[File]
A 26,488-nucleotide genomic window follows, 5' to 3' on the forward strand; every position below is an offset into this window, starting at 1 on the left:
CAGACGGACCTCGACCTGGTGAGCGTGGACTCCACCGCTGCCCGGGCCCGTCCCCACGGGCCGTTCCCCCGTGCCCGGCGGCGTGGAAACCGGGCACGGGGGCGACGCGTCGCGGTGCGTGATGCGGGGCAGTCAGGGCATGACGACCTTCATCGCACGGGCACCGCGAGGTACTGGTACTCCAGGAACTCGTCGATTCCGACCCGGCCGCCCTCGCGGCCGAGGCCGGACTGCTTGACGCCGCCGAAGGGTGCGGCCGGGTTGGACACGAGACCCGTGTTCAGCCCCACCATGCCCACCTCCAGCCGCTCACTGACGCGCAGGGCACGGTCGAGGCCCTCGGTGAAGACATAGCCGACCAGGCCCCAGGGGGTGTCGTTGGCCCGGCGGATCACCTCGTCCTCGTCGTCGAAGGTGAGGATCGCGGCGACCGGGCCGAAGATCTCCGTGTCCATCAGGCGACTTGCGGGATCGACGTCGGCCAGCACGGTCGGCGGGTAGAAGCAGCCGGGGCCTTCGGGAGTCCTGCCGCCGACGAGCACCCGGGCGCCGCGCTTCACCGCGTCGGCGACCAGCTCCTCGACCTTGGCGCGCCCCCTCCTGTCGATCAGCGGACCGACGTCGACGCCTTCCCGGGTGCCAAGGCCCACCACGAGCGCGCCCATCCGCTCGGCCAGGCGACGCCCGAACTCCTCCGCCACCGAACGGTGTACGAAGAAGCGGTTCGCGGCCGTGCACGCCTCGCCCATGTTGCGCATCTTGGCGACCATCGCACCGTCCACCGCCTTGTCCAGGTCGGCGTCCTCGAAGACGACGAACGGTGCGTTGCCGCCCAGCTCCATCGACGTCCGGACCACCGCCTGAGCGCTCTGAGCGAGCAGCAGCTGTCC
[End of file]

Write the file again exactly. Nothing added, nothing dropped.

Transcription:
A 26,488-nucleotide genomic window follows, 5' to 3' on the forward strand; every position below is an offset into this window, starting at 1 on the left:
CAGACGGACCTCGACCTGGTGAGCGTGGACTCCACCGCTGCCCGGGCCCGTCCCCACGGGCCGTTCCCCCGTGCCCGGCGGCGTGGAAACCGGGCACGGGGGCGACGCGTCGCGGTGCGTGATGCGGGGCAGTCAGGGCATGACGACCTTCATCGCACGGGCACCGCGAGGTACTGGTACTCCAGGAACTCGTCGATTCCGACCCGGCCGCCCTCGCGGCCGAGGCCGGACTGCTTGACGCCGCCGAAGGGTGCGGCCGGGTTGGACACGAGACCCGTGTTCAGCCCCACCATGCCCACCTCCAGCCGCTCACTGACGCGCAGGGCACGGTCGAGGCCCTCGGTGAAGACATAGCCGACCAGGCCCCAGGGGGTGTCGTTGGCCCGGCGGATCACCTCGTCCTCGTCGTCGAAGGTGAGGATCGCGGCGACCGGGCCGAAGATCTCCGTGTCCATCAGGCGACTTGCGGGATCGACGTCGGCCAGCACGGTCGGCGGGTAGAAGCAGCCGGGGCCTTCGGGAGTCCTGCCGCCGACGAGCACCCGGGCGCCGCGCTTCACCGCGTCGGCGACCAGCTCCTCGACCTTGGCGCGCCCCCTCCTGTCGATCAGCGGACCGACGTCGACGCCTTCCCGGGTGCCAAGGCCCACCACGAGCGCGCCCATCCGCTCGGCCAGGCGACGCCCGAACTCCTCCGCCACCGAACGGTGTACGAAGAAGCGGTTCGCGGCCGTGCACGCCTCGCCCATGTTGCGCATCTTGGCGACCATCGCACCGTCCACCGCCTTGTCCAGGTCGGCGTCCTCGAAGACGACGAACGGTGCGTTGCCGCCCAGCTCCATCGACGTCCGGACCACCGCCTGAGCGCTCTGAGCGAGCAGCAGCTGTCC